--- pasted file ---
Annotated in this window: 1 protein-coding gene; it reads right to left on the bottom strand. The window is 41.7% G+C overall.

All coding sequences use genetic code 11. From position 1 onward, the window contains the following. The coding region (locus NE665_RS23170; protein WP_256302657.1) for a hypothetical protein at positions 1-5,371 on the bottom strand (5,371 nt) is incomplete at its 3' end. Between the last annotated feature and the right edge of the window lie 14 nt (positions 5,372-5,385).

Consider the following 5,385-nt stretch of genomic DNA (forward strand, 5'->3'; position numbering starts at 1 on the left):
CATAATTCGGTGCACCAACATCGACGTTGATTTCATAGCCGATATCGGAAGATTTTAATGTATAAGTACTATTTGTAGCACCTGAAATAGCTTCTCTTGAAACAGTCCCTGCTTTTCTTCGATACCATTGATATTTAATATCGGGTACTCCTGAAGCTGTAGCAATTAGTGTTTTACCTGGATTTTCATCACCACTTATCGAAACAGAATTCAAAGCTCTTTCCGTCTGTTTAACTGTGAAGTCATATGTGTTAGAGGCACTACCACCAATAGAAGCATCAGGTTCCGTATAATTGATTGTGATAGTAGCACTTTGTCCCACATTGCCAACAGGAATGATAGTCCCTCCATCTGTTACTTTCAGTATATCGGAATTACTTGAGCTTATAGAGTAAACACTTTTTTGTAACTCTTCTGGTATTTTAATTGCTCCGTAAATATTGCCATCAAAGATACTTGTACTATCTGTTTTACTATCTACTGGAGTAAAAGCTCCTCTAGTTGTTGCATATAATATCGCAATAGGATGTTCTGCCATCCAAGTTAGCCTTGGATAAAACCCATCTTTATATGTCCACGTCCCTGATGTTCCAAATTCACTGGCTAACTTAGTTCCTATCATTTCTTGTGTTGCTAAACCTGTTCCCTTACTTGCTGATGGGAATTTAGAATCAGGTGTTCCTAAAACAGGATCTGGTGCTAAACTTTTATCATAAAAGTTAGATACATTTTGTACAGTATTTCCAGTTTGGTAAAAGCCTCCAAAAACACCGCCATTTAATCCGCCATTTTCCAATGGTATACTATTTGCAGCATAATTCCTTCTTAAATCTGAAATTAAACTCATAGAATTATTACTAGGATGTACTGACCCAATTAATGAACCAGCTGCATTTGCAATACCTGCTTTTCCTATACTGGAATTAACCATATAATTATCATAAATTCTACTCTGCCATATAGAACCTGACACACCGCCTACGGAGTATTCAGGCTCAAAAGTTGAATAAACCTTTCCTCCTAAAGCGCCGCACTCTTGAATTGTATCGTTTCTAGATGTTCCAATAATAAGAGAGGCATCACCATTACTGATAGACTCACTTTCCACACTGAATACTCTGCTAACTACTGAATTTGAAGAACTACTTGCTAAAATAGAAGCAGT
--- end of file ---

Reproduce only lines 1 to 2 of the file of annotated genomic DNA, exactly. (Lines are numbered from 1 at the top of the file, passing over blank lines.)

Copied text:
Annotated in this window: 1 protein-coding gene; it reads right to left on the bottom strand. The window is 41.7% G+C overall.

All coding sequences use genetic code 11. From position 1 onward, the window contains the following. The coding region (locus NE665_RS23170; protein WP_256302657.1) for a hypothetical protein at positions 1-5,371 on the bottom strand (5,371 nt) is incomplete at its 3' end. Between the last annotated feature and the right edge of the window lie 14 nt (positions 5,372-5,385).